Whittier is embroiled in a messy legal battle over plans to drill for oil on a site formerly owned by Chevron USA, reports the San Gabriel Valley Tribune. The complication comes from a 1995 deed restriction on the 960 acre property--part of the deal that transferred the land to the city to be conserved as open space. Now the city wants to extract oil and natural gas on 20 acres of the land, "just yards from Catalina Avenue," in a partnership with Matrix Oil Corp. and Clayton Williams Energy, Inc. The proposal has proceeded despite the objections of the state Department of Justice, Open Space Legal Defense Fund and the Mountains Recreation and Conservation Authority, the latter of which sold the land to the city back in 1995. The city's desire to drill on the land is also complicated by the language of Proposition A--the city used $1.7 million of the 1992 LA County voter-approved bond money to purchase the 960 acres. The city's most recent action asked the city attorney to remove the deed restriction, which prohibits development on the property. Opponents say that the deed restriction was to last for perpetuity and supporters claim the deed restriction should have expired 12 years ago. Opponents of the project have already sued "for breach of contract, and violations of Prop. A, the Public Trust Doctrine and the California Environmental Quality Act," according to SGVT.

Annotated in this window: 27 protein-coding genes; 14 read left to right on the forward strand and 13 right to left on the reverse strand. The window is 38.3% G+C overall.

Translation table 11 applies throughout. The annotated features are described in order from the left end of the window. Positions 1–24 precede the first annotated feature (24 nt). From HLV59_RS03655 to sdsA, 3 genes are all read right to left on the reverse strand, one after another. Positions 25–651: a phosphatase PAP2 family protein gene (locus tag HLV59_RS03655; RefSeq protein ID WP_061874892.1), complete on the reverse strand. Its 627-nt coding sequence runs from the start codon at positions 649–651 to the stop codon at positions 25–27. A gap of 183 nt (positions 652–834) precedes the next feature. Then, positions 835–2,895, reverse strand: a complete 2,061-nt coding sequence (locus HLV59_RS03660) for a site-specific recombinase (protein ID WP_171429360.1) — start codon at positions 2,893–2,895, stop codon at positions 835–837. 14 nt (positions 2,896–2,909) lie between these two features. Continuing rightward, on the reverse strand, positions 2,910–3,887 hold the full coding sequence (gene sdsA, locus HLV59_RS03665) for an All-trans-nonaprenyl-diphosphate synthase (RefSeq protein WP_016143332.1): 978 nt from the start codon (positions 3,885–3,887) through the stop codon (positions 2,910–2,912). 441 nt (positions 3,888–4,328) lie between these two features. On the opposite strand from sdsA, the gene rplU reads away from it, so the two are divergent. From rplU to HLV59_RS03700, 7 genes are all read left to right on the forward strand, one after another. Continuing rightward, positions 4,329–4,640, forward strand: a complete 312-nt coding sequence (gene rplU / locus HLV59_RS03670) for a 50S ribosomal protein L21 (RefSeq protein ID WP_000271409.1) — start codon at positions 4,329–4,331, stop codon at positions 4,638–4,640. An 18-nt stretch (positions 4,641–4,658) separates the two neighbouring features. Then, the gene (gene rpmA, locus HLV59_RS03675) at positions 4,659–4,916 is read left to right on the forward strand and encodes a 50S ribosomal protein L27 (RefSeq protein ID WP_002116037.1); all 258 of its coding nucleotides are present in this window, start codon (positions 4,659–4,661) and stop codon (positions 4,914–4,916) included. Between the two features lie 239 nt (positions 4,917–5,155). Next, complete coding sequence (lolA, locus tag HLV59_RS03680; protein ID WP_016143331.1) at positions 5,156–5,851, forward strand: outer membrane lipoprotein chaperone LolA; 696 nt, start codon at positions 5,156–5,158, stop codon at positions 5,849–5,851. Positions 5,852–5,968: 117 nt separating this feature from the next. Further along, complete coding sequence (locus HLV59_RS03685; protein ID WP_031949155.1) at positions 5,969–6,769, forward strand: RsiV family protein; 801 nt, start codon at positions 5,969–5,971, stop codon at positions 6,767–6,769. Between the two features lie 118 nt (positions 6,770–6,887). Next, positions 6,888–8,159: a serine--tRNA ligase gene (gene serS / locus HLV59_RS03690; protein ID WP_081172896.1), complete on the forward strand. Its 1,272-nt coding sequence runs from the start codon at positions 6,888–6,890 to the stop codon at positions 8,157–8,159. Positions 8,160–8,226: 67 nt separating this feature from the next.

Project opponents have promised more lawsuits following the most recent action, while Chevron, the originator of the deed restriction, has agreed to lift it. The company might use the action as a bargaining chip for future projects: "Chevron may use the approval and a future conservation easement on the property as a 'mitigation' chip with the U.S. Fish and Wildlife Service to allow the oil company to pursue other projects elsewhere."
· Whittier lifts deed restriction on oil land - draws ire of Department of Justice [San Gabriel Valley Tribune]
· Whittier Councilman OK With Drilling on Land He Made Into Preserve [Curbed LA]